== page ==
And war is evil if for no other reason that one is required to take sides.
    And I choose my own people.
    What do you do?
    This is a dangerous path, Victor, because how do you decide who are your people and who are not? Are your people then only non-Muslims even though there are clearly Muslims who do not support these violent means? What about the non-Muslims who do not agree with your views?

    Quote Originally Posted by lowtech redneck View Post
    1.) If you think the regime of Saddam Hussein was preferable to what is currently in place, I would recommend you study its history and characteristics. Also, the ineptitude of the occupation phase notwithstanding, the medium and long-term consequences of the Iraqi invasion are most likely better (in the utilitarian sense) for the Iraqis than the continuation of the previous regime (which would eventually have been followed by a civil war unrestrained by outside military intervention, anyway). Frankly, American nationalism is a better reason to hate the Iraq war than humanitarian concern for its citizens.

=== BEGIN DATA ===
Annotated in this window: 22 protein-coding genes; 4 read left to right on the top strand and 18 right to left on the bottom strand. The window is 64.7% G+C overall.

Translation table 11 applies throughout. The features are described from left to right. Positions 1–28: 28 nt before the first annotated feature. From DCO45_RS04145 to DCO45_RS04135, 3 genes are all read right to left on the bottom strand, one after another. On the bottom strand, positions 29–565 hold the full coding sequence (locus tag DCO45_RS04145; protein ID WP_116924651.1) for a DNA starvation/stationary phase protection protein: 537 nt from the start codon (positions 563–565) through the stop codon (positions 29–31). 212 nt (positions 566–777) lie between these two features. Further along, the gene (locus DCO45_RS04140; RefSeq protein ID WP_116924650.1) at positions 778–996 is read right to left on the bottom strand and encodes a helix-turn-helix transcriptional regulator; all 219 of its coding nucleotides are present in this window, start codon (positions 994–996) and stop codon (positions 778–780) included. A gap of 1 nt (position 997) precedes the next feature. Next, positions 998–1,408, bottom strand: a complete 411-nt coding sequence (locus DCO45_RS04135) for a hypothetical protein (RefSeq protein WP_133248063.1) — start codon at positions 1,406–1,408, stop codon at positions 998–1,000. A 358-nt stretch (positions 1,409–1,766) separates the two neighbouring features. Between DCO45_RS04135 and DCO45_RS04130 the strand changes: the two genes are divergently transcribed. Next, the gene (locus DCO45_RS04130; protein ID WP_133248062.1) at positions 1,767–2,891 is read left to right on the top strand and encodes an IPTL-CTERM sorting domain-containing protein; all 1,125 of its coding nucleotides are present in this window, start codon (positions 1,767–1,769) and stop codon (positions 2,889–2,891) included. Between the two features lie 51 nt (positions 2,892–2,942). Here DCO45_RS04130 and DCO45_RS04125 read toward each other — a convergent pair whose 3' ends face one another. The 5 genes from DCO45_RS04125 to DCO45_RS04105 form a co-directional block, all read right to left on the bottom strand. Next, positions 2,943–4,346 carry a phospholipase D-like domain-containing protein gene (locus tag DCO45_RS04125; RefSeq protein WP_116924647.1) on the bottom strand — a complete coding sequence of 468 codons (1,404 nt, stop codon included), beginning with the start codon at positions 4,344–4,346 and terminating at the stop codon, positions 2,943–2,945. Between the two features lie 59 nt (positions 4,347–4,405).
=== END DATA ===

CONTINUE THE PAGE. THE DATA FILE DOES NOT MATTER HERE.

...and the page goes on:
This is a poor argument. Let's compare a horrible dictator with foreign occupation that has caused hundreds of thousands of deaths, regression in terms of development and poor access to resources (health, education) and oil for a country that exports the stuff (abominable). Are these the only two options we should offer the Iraqis -- Saddam or the occupation???


    This soapbox has nothing to do with spreading hatred, but rather is a means of defending human liberty and encouraging much-needed reform within the Muslim world-reform which cannot take place so long as Shariah law, and the core beliefs which sustain it, is in place.